Ministers mull boost to digital pay framework 'to meet market trends'

Dedicated salary structure for staff in key tech roles is being recalculated, according to Cabinet Office minister

By Sam Trendall

30 Apr 2024

Government’s specialised pay scale for critical technology roles is being recalculated to ensure departmental recruitment teams can keep up with “market trends”, according to a minister.

First introduced about four years ago, the Digital and Data Pay Framework is intended to help government agencies to attract and retain personnel in key specified roles. Departments that have adopted the framework can offer staff extra annual allowances of up to £10,000 compared with standard civil service pay structures. This is, in large part, intended to help government bodies better compete with private-sector employers for market-leading talent. logoAccording to Alex Burghart, a minister at the Cabinet Office, the compensation that can be offered via the framework is currently in the process of being “revalorised” – a term meaning to revise the value of something, or assign to it hitherto unrecognised worth. The recalculation – details of which will not be made public, according to the minister – is intended to ensure government keeps pace with the typical salaries on offer for the positions covered by the framework.

“The Digital and Data Pay Framework is being revalorised to meet market trends for digital and data roles, ensuring the government can attract the right talent for critical roles,” he said.

It is an internal framework for government use that is not intended to be published externally to protect market sensitivities. Thirty-five organisations have adopted the framework. This is shared directly with their pay and reward teams.”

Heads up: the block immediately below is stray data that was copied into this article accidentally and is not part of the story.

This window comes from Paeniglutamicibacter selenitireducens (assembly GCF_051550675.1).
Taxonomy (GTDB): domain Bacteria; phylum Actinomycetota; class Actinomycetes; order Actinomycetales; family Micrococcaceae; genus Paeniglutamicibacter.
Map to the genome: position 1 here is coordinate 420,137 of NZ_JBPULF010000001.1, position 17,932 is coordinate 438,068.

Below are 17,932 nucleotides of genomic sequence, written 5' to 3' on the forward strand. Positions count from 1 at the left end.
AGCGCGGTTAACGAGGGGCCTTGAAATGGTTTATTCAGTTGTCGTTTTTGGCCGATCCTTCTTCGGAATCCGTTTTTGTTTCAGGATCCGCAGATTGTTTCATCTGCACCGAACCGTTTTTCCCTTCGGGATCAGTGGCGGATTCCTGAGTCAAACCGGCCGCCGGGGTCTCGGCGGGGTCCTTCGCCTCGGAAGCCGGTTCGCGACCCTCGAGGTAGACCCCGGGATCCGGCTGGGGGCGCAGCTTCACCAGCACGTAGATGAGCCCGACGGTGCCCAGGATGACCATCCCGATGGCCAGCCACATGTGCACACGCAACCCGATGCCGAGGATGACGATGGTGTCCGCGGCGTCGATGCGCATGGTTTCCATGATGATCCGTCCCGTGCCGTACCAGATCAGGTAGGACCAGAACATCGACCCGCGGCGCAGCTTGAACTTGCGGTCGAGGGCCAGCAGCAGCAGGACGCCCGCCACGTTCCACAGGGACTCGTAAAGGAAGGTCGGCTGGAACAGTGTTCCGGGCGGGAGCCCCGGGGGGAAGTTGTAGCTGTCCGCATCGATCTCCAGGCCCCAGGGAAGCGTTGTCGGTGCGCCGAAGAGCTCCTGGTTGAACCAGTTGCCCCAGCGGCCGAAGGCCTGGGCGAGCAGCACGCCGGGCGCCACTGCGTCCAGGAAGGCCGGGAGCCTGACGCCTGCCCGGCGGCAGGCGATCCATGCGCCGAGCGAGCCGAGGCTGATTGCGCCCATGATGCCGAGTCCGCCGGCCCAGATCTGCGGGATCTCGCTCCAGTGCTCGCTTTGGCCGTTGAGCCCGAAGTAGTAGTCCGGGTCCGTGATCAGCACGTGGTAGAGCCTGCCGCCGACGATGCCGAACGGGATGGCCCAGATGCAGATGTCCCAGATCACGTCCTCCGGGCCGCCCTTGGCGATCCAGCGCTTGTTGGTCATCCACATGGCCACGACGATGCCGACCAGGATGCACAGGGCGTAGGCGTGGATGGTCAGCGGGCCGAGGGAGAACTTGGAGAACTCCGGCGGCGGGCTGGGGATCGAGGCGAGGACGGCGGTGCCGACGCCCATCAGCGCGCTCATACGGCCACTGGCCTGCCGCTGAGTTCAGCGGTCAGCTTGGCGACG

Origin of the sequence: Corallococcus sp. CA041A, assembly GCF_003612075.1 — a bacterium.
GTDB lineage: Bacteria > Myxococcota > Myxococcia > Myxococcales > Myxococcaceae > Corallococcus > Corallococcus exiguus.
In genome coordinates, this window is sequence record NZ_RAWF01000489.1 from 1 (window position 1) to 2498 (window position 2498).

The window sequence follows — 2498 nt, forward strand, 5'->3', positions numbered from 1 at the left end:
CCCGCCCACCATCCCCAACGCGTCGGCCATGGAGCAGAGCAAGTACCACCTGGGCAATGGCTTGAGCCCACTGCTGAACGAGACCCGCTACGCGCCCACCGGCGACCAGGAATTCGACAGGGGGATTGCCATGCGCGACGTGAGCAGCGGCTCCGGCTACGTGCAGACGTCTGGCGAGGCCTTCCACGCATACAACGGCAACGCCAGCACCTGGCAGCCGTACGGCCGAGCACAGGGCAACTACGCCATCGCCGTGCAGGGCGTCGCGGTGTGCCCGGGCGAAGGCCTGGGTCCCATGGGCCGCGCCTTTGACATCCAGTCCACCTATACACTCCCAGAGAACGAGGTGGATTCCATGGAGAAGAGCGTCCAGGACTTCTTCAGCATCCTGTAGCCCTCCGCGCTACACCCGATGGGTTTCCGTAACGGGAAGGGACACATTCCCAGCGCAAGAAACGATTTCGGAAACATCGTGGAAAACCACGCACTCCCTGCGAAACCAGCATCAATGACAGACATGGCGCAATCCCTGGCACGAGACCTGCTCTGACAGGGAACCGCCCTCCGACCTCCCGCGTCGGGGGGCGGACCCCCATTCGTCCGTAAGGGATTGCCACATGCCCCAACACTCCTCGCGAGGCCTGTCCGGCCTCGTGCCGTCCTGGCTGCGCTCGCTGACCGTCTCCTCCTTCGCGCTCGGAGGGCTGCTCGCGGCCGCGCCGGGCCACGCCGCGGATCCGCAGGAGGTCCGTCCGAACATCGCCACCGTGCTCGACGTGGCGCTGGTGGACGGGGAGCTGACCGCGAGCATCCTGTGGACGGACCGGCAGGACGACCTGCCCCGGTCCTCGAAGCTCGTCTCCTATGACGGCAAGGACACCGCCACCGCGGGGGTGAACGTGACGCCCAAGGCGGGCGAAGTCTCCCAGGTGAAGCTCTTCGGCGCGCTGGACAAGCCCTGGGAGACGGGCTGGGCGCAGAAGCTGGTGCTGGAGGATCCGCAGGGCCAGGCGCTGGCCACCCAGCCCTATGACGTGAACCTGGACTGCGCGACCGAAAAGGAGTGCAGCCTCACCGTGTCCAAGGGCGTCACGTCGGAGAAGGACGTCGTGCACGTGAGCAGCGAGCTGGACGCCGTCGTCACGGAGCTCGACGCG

Among the departments known to have adopted the framework is the Ministry of Justice. The department’s annual accounts for 2022-23 revealed that using the framework was instrumental in enabling the MoJ to boost the collective pay packet of its tech workforce by £22m compared with the prior year.

When it was first launched, the digital pay structure featured six of the most in-demand tech roles: service designer; software developer; infrastructure engineer; technical architect; security architect; and data scientist. Extra pay can be offered to those at senior executive officer level and above in the professions listed on the framework.

Burghart’s comments were made in answer to a written parliamentary question from Labour MP and shadow paymaster general Jonathan Ashworth.

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